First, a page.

It's happening, number three, "Dumb To" yes that's t-o. Jeff Daniels dressed up in character as Jim Kerry, 20 years after the original, Lloyd and Harry are back. They are dumber than ever. They started filming on Tuesday.

BOLDUAN: Twenty years?

TURNER: Does that make you feel old?

CUOMO: You know you're old when, dot, dot, dot.

BOLDUAN: What a different character from what he's playing on HBO's "Newsroom."

CUOMO: Although not so much -- made that a joke myself.

TURNER: Number two story this morning if you read the books you know that wine plays a major part in the popular "Fifty Shades Of Grey" books. Now author E.L. James is capitalizing on all of this. She is launching, yes, "Fifty Shades of Grey" wine in red satin and white silk.

CUOMO: That's nice.

TURNER: Indeed, number one this morning, oops, is she doing it again? Reports of lip-syncing have followed Britney Spears around her entire career, but there's talk of the 31-year-old superstar will hardly sing a live lick during her two-year Vegas residency. A source telling the "New York Daily News" that Britney does not sing, she is being paid a lot of money to lip-sync.

And here's what I have to say, I'm not going to see Britney spears sing, I'm going to see her perform if she has to lip-sync, well.

CUOMO: Well, she did sing. It's a recording of her having sung.

TURNER: It's not like me singing. She's singing to me. What you all trying to say?

PEREIRA: I want to see you sing.

TURNER: Not doing it this time.

PEREIRA: Good to have you back.

TURNER: Missed you guys.

CUOMO: Time for a break. Coming up on NEW DAY, Iran's new president talking to our Christiane Amanpour, an exclusive interview sending out his first English language message. He is talking about friendship and reconciliation, but can we take him at his word? BOLDUAN: Also, five days remain before a shutdown. Senator Ted Cruz's protest continues with Senator Marco Rubio also at the podium helping him out throughout the morning. The first key procedural vote on the government funding bill is coming so what are they trying to accomplish in the meantime?

CUOMO: Did that say "the good stuff" across the front?

(COMMERCIAL BREAK)

BOLDUAN: That music means it's time for the rock block, another quick round up of the stories you'll be talking about today. First up, Michaela.

PEREIRA: All right, let's take a look in the "Washington Post," the Senate confirming the first openly gay judge to serve on a federal appeals court in the U.S., the choice of Todd Hughes was unanimous.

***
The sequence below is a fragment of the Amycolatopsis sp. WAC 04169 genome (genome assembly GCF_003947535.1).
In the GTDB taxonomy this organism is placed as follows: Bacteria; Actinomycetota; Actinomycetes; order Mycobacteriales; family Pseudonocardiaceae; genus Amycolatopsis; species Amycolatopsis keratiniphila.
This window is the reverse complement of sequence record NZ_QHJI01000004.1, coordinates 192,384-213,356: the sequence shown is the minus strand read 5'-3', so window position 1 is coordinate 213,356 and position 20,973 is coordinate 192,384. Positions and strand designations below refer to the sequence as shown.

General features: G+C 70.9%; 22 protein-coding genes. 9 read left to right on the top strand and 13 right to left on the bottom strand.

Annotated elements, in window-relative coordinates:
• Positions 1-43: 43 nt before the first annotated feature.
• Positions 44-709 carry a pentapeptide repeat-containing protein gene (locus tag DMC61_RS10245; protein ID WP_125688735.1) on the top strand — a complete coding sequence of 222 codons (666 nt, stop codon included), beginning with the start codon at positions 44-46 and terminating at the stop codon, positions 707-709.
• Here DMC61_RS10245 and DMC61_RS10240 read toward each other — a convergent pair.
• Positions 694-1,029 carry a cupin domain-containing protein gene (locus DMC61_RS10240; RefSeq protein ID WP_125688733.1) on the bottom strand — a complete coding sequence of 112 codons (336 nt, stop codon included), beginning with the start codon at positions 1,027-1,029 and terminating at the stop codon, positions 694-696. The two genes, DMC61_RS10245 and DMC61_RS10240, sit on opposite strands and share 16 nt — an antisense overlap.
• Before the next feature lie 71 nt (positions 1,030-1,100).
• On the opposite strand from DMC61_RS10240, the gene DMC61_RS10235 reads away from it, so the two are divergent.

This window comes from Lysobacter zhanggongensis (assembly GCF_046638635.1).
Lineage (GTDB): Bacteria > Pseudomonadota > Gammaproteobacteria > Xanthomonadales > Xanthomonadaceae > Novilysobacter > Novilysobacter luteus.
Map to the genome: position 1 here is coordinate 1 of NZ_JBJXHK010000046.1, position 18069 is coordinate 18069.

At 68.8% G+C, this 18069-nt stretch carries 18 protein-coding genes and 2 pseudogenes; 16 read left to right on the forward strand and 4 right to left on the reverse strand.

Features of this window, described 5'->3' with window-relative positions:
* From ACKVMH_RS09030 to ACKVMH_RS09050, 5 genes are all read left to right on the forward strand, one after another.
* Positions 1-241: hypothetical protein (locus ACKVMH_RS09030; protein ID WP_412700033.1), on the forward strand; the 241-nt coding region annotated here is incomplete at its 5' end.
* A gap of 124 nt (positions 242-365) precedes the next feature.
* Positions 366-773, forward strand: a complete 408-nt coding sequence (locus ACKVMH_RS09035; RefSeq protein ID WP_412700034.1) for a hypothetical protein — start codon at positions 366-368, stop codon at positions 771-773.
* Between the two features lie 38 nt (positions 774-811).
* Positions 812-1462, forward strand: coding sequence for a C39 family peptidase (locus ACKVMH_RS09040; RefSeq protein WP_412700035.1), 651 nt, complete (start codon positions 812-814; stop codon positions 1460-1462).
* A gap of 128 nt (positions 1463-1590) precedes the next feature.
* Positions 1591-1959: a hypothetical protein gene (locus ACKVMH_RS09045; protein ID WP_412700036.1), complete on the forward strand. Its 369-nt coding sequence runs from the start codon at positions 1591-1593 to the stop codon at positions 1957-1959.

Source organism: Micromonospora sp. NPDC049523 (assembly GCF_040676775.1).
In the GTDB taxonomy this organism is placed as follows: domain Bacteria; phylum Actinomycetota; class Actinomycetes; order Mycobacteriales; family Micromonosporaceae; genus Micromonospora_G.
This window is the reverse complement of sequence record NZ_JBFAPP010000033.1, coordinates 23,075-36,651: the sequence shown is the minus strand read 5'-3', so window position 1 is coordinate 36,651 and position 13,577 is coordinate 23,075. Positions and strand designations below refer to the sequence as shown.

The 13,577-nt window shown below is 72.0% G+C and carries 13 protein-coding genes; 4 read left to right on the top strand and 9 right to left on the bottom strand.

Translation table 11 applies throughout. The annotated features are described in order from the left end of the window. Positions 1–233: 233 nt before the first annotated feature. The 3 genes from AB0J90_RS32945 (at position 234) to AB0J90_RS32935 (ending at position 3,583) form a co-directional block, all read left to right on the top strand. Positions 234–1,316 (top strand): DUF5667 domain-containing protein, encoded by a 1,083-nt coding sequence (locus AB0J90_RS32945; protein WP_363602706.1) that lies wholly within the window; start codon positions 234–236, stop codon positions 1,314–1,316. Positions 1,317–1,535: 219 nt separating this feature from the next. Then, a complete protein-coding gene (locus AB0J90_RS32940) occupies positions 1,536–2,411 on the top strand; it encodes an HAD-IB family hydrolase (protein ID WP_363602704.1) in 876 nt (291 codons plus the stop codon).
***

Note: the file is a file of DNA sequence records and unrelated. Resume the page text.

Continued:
The "L.A. Times" says Amanda Bynes' drunk driving case will be moved to a mental health court. Her lawyer argued Bynes wasn't mentally fit for criminal court. Bynes allegedly clipped a police cruiser last April.

Now to Christine Romans and financial news.

CHRISTINE ROMANS, CNN BUSINESS CORRESPONDENT: A warning from the Treasury Secretary Jack Lew says Wall Street is not taking the debt ceiling struggle seriously enough. Is Wall Street waking up? The Dow is down 342 points in just the past four sessions.

Travel web site "Kayak" says you only have about three weeks for air fares start going up for the holidays. Thanksgiving travel fares jumped 17 percent above average fares after mid-October last year. Christmas, New Year's increased 51 percent and 25 percent respectively. Start planning. Indra Petersons has the weather.

INDRA PETERSONS, AMS METEOROLOGIST: I bought my Thanksgiving tickets three months ago. Am I the only one that paranoid? Yes, exactly. We're talking about temperatures look pretty good from the northeast all the way down to the southeast. There is a difference though in the southeast they are dealing with rains, even though it's a hint warmer.

We're actually going to be watching them for the potential for maybe that to change in the northeast. It sounds so confusing. Low could develop. We're going to track it as it makes its way up the eastern seaboard. We have to see where it goes to see whether or not that actually means the beautiful 70s in the northeast and rain for the weekend but again coin flip as of now.

BOLDUAN: Coin flip, all right, we'll take it, I guess, if we have to.

CUOMO: Science.

BOLDUAN: Now at the top of the hour, which means it's time for your top news. (BEGIN VIDEO CLIP)

SENATOR MITCH MCCONNELL (R), MINORITY LEADER: I just don't happen to think filibustering a bill that defunds Obamacare is the best route to defunding Obamacare.

(END VIDEO CLIP)

CUOMO: Cruz control, the Texas senator with his speech against Obamacare as big as the lone star state itself vowing to go until he can't stand, but with the shutdown looming does he have a leg to stand on with his own party?

BOLDUAN: Peace and friendship, Iran's new president has a message for the American people, but did not meet with President Obama. Is he really open to working with the U.S. or is it all for show? He sat down with Christiane Amanpour in a CNN exclusive.

PEREIRA: Dr. Drew revealing for the first time that he has been battling prostate cancer. He'll joins us live with the tough decisions he's had to make and why he's going public with his diagnosis.

CUOMO: Your NEW DAY continues right now.

(BEGIN VIDEO CLIP)

ANNOUNCER: What you need to know --

HILLARY CLINTON, FORMER SECRETARY OF STATE: I hope that our friends on the other side of the aisle understand that this is not right to do and this is bad politics for them to do.

ANNOUNCER: What just have to see --

UNIDENTIFIED FEMALE: Need to help me get these goats out of my backyard because they're stubborn. Get out there. Get out of my stuff!

(END VIDEO CLIP)

ANNOUNCER: This is NEW DAY with Chris Cuomo, Kate Bolduan, and Michaela Pereira.